Long Exposure Calculator
This photography app is great when using neutral density filters. It helps to determine the correct exposure time/shutter speed when using an ND filter. The interface is simple and easy to use.
Cascable enables your mobile phone to remotely control your wifi enabled camera. This is very handy if you don’t have a shutter release cable or if using the timer isn’t practical.
It’s also good for reviewing images on a larger mobile screen rather than on the camera body, and for the wireless transfer of images (these two functions are paid optional extras).
If you want to keep to keep camera equipment costs low, then this a great free app for photographers.
Take the maths out of photography with this handy app. As the name suggests, the DOF calculator includes a depth of field calculator as well the ability to calculate hyperfocal distance, near focus limit and far focus limit.
DOF is included in PhotoPills so I don’t personally use this photography app.
Cost: IOS – £0.99 Android – Free
Snapseed is probably the best photo editing app for landscape photography and the best part is that it’s completely free. (More functions are of course provided with a paid subscription).
If you ever snap a picture with your phone and want to do some quick adjustments without having to upload it to your laptop, then this is the go to app.
Adobe Lightroom Photo Editor
For greater control of your mobile photo editing try Lightroom CC. I use Lightroom on my laptop so I find it quite easy to use on my mobile also. The mobile editing app is free but with limited functions.
Maps.me provides free offline maps for the whole world. If you’ve read any of my other posts, you’ll know I’m a big fan of this app. Without it I would’ve spent a lot of time being lost in random countries!
This app allows users to download area specific maps, so you don’t have to use up valuable memory downloading the whole country. Handy features include being able to pin specific points to certain group folders, which can be easily shared with others, and the ability to import .kmz files from Google Earth.
Once downloaded, all maps are available offline so it doesn’t matter if connection is lost when you’re out shooting in a remote location.
I use map.me for navigation on all my photography hikes. To discover what equipment I take on these photo hikes, read this post!
Speaking of Google Earth…. this is another essential tool when it comes to planning photography trips, and is therefore one of the best apps for photographers.
Using the satellite imagery, it’s possible to examine the terrain of a desired location. Is it even possible to stand where you want to stand and are there any paths to get there?
This is a great tool for the planning phase but once in the field it’s also great to have on hand, as long as there is adequate data connection.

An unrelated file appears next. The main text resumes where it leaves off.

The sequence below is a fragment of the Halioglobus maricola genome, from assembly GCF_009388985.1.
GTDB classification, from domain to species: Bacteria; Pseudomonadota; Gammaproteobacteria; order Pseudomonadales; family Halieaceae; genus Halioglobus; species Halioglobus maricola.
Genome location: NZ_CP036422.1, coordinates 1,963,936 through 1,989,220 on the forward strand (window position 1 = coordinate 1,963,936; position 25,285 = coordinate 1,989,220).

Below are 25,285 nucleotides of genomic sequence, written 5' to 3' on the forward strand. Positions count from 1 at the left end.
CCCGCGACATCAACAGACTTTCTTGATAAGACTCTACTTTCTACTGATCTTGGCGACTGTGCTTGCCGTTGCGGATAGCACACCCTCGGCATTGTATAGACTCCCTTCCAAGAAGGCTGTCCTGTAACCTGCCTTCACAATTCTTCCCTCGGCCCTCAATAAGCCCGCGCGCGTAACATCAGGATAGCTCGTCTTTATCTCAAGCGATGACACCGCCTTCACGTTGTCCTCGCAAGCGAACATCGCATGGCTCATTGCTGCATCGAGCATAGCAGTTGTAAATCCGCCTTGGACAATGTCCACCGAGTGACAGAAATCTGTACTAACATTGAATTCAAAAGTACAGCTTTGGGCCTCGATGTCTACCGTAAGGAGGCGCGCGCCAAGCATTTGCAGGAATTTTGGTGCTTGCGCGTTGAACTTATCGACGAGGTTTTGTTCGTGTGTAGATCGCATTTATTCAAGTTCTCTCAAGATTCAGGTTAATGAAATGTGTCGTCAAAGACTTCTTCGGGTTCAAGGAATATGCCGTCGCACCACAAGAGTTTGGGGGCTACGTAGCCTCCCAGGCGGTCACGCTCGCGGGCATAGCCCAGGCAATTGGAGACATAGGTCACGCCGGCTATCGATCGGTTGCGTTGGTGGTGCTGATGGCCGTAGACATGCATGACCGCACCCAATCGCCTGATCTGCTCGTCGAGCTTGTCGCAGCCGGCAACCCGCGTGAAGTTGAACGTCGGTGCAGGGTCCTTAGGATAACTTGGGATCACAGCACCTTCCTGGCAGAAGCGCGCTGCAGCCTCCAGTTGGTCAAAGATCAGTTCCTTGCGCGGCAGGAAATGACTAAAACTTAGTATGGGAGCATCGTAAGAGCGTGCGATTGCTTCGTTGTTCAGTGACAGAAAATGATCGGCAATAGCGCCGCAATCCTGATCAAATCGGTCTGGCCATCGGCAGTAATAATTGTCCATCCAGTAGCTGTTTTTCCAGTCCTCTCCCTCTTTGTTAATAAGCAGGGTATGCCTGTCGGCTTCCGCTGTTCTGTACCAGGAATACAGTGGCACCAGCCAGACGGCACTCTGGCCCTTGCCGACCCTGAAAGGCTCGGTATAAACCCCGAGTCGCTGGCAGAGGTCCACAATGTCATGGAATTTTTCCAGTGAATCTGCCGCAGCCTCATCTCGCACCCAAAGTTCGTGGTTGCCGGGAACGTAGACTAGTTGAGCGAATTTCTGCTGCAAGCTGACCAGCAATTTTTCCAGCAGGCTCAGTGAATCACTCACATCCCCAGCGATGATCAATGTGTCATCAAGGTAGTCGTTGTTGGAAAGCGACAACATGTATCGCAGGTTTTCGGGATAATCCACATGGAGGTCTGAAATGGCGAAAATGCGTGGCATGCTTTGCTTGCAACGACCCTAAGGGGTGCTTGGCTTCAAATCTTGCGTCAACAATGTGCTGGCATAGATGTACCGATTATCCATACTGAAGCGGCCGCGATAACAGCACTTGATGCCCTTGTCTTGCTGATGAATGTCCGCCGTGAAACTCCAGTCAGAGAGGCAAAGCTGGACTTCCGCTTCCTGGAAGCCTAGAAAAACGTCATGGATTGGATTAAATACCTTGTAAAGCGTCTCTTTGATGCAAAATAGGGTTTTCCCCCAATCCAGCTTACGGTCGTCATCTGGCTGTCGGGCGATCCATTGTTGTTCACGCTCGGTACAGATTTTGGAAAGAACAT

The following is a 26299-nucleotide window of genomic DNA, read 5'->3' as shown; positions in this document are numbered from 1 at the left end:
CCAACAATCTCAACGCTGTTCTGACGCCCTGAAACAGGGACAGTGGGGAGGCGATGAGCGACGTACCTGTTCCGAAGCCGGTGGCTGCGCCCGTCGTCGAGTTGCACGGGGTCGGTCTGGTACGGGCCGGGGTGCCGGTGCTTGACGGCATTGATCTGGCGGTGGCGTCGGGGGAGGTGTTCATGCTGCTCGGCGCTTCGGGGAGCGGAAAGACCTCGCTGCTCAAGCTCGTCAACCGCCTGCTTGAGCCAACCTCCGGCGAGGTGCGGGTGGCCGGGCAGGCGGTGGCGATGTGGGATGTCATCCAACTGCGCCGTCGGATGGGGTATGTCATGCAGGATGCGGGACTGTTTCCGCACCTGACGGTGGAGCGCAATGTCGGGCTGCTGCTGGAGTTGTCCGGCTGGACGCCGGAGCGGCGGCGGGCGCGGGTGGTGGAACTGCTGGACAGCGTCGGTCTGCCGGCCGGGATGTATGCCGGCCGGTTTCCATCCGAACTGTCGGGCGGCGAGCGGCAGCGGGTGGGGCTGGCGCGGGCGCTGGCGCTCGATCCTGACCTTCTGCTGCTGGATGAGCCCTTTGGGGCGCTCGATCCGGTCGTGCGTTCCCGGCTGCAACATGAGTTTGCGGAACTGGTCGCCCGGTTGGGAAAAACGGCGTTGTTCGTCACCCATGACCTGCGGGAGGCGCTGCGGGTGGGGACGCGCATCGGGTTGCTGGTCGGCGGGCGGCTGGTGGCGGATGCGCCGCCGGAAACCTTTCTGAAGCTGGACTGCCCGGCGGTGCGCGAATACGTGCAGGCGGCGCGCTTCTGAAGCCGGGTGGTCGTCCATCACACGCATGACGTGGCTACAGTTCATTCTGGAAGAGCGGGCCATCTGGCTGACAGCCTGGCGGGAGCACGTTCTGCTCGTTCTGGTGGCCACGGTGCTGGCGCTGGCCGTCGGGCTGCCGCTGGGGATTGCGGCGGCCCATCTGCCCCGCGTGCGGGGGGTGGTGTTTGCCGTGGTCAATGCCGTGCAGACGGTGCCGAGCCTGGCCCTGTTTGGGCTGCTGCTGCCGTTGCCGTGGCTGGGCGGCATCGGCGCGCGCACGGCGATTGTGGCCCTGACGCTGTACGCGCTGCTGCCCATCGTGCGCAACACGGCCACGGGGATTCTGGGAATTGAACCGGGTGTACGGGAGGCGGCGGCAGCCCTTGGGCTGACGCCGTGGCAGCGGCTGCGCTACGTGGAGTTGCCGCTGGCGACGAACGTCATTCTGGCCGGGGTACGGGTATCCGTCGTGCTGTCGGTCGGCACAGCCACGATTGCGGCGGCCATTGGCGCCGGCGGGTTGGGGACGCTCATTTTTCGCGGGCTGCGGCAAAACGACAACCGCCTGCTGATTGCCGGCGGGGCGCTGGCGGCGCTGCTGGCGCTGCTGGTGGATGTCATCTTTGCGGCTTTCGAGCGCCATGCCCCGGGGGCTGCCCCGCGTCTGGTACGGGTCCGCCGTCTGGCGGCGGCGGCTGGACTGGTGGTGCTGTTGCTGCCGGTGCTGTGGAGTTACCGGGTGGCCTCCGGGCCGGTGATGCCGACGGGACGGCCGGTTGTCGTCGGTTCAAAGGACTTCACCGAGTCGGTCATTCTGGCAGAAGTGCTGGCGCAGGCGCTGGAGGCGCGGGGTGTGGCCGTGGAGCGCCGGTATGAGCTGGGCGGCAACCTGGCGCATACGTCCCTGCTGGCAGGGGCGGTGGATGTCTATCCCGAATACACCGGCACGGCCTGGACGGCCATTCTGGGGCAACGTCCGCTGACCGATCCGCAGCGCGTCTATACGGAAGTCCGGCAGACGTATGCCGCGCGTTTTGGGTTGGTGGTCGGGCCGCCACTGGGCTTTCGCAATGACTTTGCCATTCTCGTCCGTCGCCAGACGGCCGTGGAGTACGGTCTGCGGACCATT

As photographers we spend a lot of money on our kit so it’s probably best to try and safeguard it somehow. Lenstag is an app designed to track down stolen items.
In order to function, users must register the serial number of the camera or lens, along with a photograph of the item taken by you, as proof of ownership. Then if a photo is uploaded onto the internet using that camera or if the serial number appears on a selling site, the culprit can be tracked down.
An app you hope you never have to use, but probably best to have.
Take aways from the best apps for landscape photography
Although it’s fun to go on spontaneous adventures and capture amazing moments in the process, most of my top landscape photographs have involved a big element of planning.
Today’s technology has made it easier than ever to plan a successful photography shoot. Most of us have a smart phone at our disposal so why not utilise the app technology to help us capture the best photos possible?
I hope you found this post useful and enjoy putting these apps to the test. Do you use any other apps for your photography? I’d love to hear your thoughts below!
If you’re interested you can follow my photo and travelling adventures here on Instagram.
My favourite travel and landscape photography gear
The Sony A4600 is a solid crop-sensor mirrorless camera, which is light and compact, making it ideal for travelling and hiking. The included 16-50 mm f/3.5-5.6 kit lens is extremely light and perfect for carrying on big hikes. With 4k movies and a flip screen, it’s also a top camera for vlogging.
The Sigma 16 mm f1.4 is a high quality prime lens for Sony E-mount cameras. It’s significantly heavier than the kit lens but the image quality is much higher. The f1.4 lens lets in tons of light making it awesome for astro-photography.
Movo produce a camera holster for backpacks or hydration packs which are super handy for photography hikes. With this holster your camera nestles conveniently on the shoulder strap of your backpack. Having my camera at hand means I’m more likely to capture a shot.
If you find yourself leaving your tripod at home because it’s too big or heavy, get yourself a Vanguard VEO 2. These tripods are just 40cm long and just 1 – 1.5kg in weight (depending on the model). Perfect for hiking to your favourite landscape location or taking on your next travelling adventure.
Personally I like the variable filters by Gobe. It’s true that at the extreme end of the range black cross hairs appear, but I just don’t use the extreme end and all is good. If I’m hiking or travelling, I’m looking for photography items that are compact and variable filters tick that box.
Plus for every purchase Gobe plants 5 trees in areas affected by deforestation – good work Gobe!
Disclaimer: Some links in this article are affiliate links, which means that if you purchase through them I receive a small commission, at no extra cost to you. This helps cover the cost of running this blog. Thanks for your support!
Like it? Pin it for later!
Join my Newsletter Today!